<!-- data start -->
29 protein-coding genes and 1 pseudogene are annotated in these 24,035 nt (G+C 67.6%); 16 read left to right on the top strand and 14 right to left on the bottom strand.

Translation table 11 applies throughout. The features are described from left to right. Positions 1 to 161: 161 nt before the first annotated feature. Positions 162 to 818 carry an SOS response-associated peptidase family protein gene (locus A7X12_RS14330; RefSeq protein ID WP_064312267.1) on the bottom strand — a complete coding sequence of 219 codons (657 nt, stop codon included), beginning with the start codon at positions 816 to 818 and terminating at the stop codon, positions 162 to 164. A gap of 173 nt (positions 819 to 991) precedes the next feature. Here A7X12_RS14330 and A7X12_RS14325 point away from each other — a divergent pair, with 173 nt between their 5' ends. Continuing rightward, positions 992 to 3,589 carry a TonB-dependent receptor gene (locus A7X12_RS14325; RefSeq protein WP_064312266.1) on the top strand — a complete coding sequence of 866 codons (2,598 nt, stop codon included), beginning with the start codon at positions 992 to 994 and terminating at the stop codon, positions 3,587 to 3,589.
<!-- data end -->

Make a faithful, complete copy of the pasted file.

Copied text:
29 protein-coding genes and 1 pseudogene are annotated in these 24,035 nt (G+C 67.6%); 16 read left to right on the top strand and 14 right to left on the bottom strand.

Translation table 11 applies throughout. The features are described from left to right. Positions 1 to 161: 161 nt before the first annotated feature. Positions 162 to 818 carry an SOS response-associated peptidase family protein gene (locus A7X12_RS14330; RefSeq protein ID WP_064312267.1) on the bottom strand — a complete coding sequence of 219 codons (657 nt, stop codon included), beginning with the start codon at positions 816 to 818 and terminating at the stop codon, positions 162 to 164. A gap of 173 nt (positions 819 to 991) precedes the next feature. Here A7X12_RS14330 and A7X12_RS14325 point away from each other — a divergent pair, with 173 nt between their 5' ends. Continuing rightward, positions 992 to 3,589 carry a TonB-dependent receptor gene (locus A7X12_RS14325; RefSeq protein WP_064312266.1) on the top strand — a complete coding sequence of 866 codons (2,598 nt, stop codon included), beginning with the start codon at positions 992 to 994 and terminating at the stop codon, positions 3,587 to 3,589.